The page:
Cart (Loading....) | Create Account
Close category search window
 

An adaptive-hybrid algorithm for geoacoustic inversion

Sign In

Cookies must be enabled to login.After enabling cookies , please use refresh or reload or ctrl+f5 on the browser for the login options.

Formats Non-Member Member
$31 $13
Learn how you can qualify for the best price for this item!
Become an IEEE Member or Subscribe to
IEEE Xplore for exclusive pricing!
close button

puzzle piece

IEEE membership options for an individual and IEEE Xplore subscriptions for an organization offer the most affordable access to essential journal articles, conference papers, standards, eBooks, and eLearning courses.

Learn more about:

IEEE membership

IEEE Xplore subscriptions

3 Author(s)
Dosso, S.E. ; Sch. of Earth & Ocean Sci., Victoria Univ., BC, Canada ; Wilmut, M.J. ; Lapinski, A.-L.S.

This paper presents an adaptive hybrid algorithm to invert ocean acoustic field measurements for seabed geoacoustic parameters. The inversion combines a global search (simulated annealing) and a local method (downhill simplex), employing an adaptive approach to control the trade off between random variation and gradient-based information in the inversion. The result is an efficient and effective algorithm that successfully navigates challenging parameter spaces including large numbers of local minima, strongly correlated parameters, and a wide range of parameter sensitivities. The algorithm is applied to a set of benchmark test cases, which includes inversion of simulated measurements with and without noise, and cases where the model parameterization is known and where the parameterization most be determined as part of the inversion. For accurate data, the adaptive inversion often produces a model with a Bartlett mismatch lower than the numerical error of the propagation model used to compute the replica fields. For noisy synthetic data, the inversion produces a model with a mismatch that is lower than that for the true parameters. Comparison with previous inversions indicates that the adaptive hybrid method provides the best results to date for the benchmark cases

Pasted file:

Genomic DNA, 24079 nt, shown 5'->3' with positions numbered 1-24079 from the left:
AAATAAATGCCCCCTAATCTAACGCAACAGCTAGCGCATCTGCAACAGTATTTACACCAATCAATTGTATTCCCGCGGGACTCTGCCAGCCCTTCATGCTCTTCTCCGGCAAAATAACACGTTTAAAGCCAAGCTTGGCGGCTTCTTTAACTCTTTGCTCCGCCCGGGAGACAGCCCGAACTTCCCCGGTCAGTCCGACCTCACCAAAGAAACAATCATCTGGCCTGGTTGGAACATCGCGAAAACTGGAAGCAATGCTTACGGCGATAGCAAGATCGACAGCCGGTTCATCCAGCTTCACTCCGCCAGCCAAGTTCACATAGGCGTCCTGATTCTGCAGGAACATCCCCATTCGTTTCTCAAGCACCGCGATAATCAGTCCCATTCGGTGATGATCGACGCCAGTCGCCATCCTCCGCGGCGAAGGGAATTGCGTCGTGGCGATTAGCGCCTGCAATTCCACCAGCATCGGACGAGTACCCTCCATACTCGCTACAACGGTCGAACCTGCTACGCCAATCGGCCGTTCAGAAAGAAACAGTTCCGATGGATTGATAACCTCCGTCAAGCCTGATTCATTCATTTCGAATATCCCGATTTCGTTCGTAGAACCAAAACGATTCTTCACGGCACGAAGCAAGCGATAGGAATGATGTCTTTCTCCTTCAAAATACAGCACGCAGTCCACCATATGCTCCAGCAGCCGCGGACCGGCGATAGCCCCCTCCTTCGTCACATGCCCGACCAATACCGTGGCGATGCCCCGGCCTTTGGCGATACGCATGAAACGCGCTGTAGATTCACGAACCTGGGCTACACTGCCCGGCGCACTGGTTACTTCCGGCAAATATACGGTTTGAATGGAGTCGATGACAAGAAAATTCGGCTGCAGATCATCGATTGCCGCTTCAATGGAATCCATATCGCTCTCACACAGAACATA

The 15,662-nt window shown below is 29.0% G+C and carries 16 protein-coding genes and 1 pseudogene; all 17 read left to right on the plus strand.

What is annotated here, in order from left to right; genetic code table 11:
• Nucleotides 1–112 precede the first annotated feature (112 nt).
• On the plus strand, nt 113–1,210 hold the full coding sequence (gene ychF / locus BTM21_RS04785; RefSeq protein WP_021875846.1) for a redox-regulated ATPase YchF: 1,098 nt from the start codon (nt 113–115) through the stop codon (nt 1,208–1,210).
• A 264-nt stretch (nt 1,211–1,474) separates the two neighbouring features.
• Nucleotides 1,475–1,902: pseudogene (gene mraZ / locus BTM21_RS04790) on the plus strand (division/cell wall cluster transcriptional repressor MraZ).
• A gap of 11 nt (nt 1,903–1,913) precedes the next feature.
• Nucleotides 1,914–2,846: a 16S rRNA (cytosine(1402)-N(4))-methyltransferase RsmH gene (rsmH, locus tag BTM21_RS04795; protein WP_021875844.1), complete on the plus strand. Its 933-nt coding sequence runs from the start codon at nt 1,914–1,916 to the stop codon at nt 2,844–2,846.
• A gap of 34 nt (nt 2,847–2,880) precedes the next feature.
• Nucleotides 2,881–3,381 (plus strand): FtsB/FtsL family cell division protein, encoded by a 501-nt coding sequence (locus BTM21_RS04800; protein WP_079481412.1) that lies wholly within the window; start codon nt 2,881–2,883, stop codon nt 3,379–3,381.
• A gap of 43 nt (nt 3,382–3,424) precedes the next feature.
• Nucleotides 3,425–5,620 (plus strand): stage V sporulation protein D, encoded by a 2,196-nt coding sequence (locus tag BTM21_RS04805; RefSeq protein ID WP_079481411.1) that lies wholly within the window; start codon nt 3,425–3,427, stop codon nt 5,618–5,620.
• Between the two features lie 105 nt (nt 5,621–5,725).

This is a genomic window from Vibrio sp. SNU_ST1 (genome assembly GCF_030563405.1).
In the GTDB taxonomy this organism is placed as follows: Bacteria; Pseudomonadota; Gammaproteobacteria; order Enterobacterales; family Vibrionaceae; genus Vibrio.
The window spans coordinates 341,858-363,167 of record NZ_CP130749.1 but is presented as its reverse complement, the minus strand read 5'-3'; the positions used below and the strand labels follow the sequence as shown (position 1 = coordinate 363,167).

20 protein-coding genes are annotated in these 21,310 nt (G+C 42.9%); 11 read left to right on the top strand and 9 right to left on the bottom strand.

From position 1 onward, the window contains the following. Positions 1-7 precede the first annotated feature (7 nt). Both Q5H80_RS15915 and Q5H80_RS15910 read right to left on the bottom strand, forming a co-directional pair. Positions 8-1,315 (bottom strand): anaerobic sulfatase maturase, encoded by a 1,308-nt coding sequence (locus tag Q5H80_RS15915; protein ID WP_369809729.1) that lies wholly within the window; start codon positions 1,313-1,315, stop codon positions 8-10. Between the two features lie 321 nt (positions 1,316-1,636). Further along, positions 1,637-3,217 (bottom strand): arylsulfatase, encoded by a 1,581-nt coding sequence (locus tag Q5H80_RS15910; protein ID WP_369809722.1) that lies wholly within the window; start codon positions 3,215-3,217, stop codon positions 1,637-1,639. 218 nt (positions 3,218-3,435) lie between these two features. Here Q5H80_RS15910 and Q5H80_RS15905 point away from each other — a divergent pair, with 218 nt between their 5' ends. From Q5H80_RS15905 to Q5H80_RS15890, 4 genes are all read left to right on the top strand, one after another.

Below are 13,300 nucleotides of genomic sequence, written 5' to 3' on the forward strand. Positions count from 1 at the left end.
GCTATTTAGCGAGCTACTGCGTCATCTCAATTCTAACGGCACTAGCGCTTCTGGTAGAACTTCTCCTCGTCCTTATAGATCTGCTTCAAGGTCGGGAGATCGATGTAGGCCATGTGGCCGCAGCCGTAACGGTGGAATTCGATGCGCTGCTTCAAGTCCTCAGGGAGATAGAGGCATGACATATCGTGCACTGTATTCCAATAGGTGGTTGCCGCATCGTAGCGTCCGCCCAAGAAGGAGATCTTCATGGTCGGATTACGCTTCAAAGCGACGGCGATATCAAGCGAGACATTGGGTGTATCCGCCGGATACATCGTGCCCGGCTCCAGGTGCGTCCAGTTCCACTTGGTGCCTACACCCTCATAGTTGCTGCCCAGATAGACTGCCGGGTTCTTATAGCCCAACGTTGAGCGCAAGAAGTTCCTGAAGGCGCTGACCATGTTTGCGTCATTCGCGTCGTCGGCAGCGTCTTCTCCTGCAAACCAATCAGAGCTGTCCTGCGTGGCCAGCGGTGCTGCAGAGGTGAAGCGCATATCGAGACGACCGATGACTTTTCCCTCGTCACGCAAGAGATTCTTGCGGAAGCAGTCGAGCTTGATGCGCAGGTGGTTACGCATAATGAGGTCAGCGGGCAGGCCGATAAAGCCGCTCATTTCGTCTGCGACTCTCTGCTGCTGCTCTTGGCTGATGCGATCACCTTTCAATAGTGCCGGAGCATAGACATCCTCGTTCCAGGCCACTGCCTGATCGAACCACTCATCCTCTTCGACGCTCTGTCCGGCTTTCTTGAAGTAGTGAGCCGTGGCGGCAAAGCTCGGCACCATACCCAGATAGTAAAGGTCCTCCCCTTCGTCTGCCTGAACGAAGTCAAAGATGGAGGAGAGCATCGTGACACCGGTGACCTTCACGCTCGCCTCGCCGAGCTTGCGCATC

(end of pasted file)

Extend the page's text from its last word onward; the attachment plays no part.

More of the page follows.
Published in:

Oceanic Engineering, IEEE Journal of  (Volume:26 ,  Issue: 3 )

Date of Publication:

Jul 2001

Need Help?


IEEE Advancing Technology for Humanity About IEEE Xplore | Contact | Help | Terms of Use | Nondiscrimination Policy | Site Map | Privacy & Opting Out of Cookies

A not-for-profit organization, IEEE is the world's largest professional association for the advancement of technology.
© Copyright 2014 IEEE - All rights reserved. Use of this web site signifies your agreement to the terms and conditions.